A major international show has installed cameras in its warm-up arena as a pre-emptive measure.

Organisers at Falsterbo in Sweden have put cameras in the dressage collecting ring following several high-profile cases at shows where riders have been accused of incorrect riding.

Organising committee member Johan Lenz told H&H the surveillance cameras are there as they want to have their own footage if allegations are made.

“It is to protect the riders,” he said, adding it is also to protect the sport.

He explained further that a picture can capture a moment when, for example, a horse has opened his mouth to give an unpleasant image, but no offensive riding is happening.

On the flip side, having evidence also helps with the transparency of the sport and to explain why something is — or is not — acceptable behaviour.

He added: “If there is something going on we of course want to take that away from the sport as well — there is nothing to hide.”

This is the first time cameras have been installed in the warm-up area at the show.

In 2015, photos of Danish dressage rider Andreas Helgstrand warming up at the show sparked welfare complaints online.

The Danish Equestrian Federation assessed the photos and received a statement from the head FEI steward. The statement said there was no cause for a yellow card or to protest against the riding.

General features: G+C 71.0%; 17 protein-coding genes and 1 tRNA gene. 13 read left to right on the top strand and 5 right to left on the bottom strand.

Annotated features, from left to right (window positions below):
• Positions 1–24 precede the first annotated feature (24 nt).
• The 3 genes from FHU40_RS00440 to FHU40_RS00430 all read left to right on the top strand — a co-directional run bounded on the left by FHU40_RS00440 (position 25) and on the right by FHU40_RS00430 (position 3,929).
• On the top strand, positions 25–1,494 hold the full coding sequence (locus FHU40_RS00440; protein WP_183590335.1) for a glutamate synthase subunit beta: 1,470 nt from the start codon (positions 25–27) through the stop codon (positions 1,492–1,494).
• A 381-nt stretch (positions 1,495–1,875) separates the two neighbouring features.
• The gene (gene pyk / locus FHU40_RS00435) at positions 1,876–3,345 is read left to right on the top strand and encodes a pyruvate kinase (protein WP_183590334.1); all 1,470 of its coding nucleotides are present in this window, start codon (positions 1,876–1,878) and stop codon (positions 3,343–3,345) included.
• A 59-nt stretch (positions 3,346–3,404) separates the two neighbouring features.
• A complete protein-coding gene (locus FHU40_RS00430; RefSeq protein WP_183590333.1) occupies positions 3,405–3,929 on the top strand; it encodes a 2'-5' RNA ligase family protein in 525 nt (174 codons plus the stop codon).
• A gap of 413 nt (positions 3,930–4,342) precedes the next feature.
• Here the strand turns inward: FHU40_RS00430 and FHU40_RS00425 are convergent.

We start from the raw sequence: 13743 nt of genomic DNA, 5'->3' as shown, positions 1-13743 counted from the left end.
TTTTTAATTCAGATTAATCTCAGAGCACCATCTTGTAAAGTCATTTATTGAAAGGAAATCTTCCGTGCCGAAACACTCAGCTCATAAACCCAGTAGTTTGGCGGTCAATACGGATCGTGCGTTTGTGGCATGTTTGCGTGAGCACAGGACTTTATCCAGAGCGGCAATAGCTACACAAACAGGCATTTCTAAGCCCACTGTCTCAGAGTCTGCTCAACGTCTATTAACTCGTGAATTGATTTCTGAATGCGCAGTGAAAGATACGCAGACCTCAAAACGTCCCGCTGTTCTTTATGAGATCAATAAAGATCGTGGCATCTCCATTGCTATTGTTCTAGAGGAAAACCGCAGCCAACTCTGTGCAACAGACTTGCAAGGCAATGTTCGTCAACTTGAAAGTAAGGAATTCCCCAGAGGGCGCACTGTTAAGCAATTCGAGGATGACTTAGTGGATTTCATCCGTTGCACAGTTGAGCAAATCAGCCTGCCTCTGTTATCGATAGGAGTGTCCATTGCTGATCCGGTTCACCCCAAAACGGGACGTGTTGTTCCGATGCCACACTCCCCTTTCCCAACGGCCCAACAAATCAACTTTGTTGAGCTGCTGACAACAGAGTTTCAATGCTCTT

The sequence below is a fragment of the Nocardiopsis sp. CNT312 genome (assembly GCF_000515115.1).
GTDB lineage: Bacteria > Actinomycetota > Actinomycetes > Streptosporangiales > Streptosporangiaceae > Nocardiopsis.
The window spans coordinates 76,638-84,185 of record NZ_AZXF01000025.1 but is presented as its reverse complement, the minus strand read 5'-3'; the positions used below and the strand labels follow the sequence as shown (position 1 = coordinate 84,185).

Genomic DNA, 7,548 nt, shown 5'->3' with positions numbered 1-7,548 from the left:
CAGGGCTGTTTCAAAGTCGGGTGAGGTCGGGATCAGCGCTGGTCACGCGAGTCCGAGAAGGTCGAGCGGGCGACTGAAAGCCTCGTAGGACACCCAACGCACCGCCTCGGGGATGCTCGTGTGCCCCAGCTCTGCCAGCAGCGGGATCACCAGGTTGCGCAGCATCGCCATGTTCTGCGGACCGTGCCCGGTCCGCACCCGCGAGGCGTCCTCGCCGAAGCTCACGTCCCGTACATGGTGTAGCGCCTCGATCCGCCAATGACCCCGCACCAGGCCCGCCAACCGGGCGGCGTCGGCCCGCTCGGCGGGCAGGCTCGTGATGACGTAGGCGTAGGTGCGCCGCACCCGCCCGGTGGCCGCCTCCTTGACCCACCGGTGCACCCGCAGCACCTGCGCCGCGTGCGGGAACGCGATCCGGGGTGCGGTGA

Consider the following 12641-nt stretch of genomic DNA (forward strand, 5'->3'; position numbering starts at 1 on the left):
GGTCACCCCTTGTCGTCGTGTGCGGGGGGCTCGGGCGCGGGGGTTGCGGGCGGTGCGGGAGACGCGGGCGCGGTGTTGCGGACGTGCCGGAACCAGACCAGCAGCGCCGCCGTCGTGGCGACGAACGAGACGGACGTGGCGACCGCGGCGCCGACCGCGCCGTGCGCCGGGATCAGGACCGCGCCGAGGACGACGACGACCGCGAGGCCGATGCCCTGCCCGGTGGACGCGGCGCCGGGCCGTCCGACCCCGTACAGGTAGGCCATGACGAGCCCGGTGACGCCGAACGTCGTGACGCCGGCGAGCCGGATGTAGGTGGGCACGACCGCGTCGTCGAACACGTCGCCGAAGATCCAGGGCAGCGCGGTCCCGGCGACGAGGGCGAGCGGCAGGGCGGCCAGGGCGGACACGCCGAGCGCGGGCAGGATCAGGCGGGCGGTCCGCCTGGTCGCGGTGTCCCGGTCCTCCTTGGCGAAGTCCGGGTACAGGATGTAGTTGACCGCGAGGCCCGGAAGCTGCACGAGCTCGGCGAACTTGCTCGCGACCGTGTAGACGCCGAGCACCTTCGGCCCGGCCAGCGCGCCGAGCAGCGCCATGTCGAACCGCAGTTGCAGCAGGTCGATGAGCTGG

The national federation agreed with Andreas that his training and warm-up at events must be recorded and this un-edited footage is available to the federation.

“With this solution, we will remove any doubt about whether there is compliance with horse welfare, which is in everyone’s interest,” said a statement from the Danish federation in October 2015.

It added that the warm-ups at the Danish Dressage Championships have been filmed every year since 2013.

“We do this to protect the riders, the horses and the sport, so we ensure that any questionable situations can subsequently be reviewed and discussed with the riders and officials,” said the statement.

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Falsterbo Horse Show runs from 8-16 July and features top international showjumping as well as a CDI3* and Sweden’s leg of the dressage and showjumping FEI Nations Cups. It also hosts numerous national dressage, showjumping, showing and driving classes.

The international dressage classes start tomorrow (Friday, 14 July) and four teams are in line to contest this leg of the CDI5* Nations Cup.

These are: Denmark, Russia, Sweden and the US.

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